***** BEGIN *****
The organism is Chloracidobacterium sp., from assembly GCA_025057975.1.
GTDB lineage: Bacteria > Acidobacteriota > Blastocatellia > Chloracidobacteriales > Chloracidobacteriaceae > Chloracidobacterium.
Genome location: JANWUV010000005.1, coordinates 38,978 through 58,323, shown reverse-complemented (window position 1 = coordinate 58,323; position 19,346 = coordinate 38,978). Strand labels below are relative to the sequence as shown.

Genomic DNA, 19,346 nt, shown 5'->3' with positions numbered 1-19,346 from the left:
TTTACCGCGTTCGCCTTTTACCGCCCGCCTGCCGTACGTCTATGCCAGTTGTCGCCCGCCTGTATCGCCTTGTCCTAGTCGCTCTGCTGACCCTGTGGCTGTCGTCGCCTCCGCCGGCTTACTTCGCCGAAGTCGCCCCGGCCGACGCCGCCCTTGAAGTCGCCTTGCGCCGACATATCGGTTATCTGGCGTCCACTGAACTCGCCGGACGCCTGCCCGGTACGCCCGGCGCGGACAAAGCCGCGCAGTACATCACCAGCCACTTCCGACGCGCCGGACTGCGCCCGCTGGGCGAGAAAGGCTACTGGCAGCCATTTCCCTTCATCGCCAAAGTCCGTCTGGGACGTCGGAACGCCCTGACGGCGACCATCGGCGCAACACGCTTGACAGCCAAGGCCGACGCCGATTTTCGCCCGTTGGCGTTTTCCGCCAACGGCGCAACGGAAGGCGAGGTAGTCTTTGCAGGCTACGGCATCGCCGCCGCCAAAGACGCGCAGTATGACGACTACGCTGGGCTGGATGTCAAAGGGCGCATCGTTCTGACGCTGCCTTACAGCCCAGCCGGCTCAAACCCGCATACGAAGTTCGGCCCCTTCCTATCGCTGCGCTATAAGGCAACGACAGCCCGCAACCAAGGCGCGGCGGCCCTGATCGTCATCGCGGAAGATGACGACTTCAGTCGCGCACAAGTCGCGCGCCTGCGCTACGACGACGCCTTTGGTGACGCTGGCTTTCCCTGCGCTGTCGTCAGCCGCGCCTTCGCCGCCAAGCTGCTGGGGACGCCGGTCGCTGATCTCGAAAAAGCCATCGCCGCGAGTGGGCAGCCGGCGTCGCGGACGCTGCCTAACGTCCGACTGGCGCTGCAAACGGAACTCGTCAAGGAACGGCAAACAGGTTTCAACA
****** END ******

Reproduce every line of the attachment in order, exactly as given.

The organism is Chloracidobacterium sp., from assembly GCA_025057975.1.
GTDB lineage: Bacteria > Acidobacteriota > Blastocatellia > Chloracidobacteriales > Chloracidobacteriaceae > Chloracidobacterium.
Genome location: JANWUV010000005.1, coordinates 38,978 through 58,323, shown reverse-complemented (window position 1 = coordinate 58,323; position 19,346 = coordinate 38,978). Strand labels below are relative to the sequence as shown.

Genomic DNA, 19,346 nt, shown 5'->3' with positions numbered 1-19,346 from the left:
TTTACCGCGTTCGCCTTTTACCGCCCGCCTGCCGTACGTCTATGCCAGTTGTCGCCCGCCTGTATCGCCTTGTCCTAGTCGCTCTGCTGACCCTGTGGCTGTCGTCGCCTCCGCCGGCTTACTTCGCCGAAGTCGCCCCGGCCGACGCCGCCCTTGAAGTCGCCTTGCGCCGACATATCGGTTATCTGGCGTCCACTGAACTCGCCGGACGCCTGCCCGGTACGCCCGGCGCGGACAAAGCCGCGCAGTACATCACCAGCCACTTCCGACGCGCCGGACTGCGCCCGCTGGGCGAGAAAGGCTACTGGCAGCCATTTCCCTTCATCGCCAAAGTCCGTCTGGGACGTCGGAACGCCCTGACGGCGACCATCGGCGCAACACGCTTGACAGCCAAGGCCGACGCCGATTTTCGCCCGTTGGCGTTTTCCGCCAACGGCGCAACGGAAGGCGAGGTAGTCTTTGCAGGCTACGGCATCGCCGCCGCCAAAGACGCGCAGTATGACGACTACGCTGGGCTGGATGTCAAAGGGCGCATCGTTCTGACGCTGCCTTACAGCCCAGCCGGCTCAAACCCGCATACGAAGTTCGGCCCCTTCCTATCGCTGCGCTATAAGGCAACGACAGCCCGCAACCAAGGCGCGGCGGCCCTGATCGTCATCGCGGAAGATGACGACTTCAGTCGCGCACAAGTCGCGCGCCTGCGCTACGACGACGCCTTTGGTGACGCTGGCTTTCCCTGCGCTGTCGTCAGCCGCGCCTTCGCCGCCAAGCTGCTGGGGACGCCGGTCGCTGATCTCGAAAAAGCCATCGCCGCGAGTGGGCAGCCGGCGTCGCGGACGCTGCCTAACGTCCGACTGGCGCTGCAAACGGAACTCGTCAAGGAACGGCAAACAGGTTTCAACA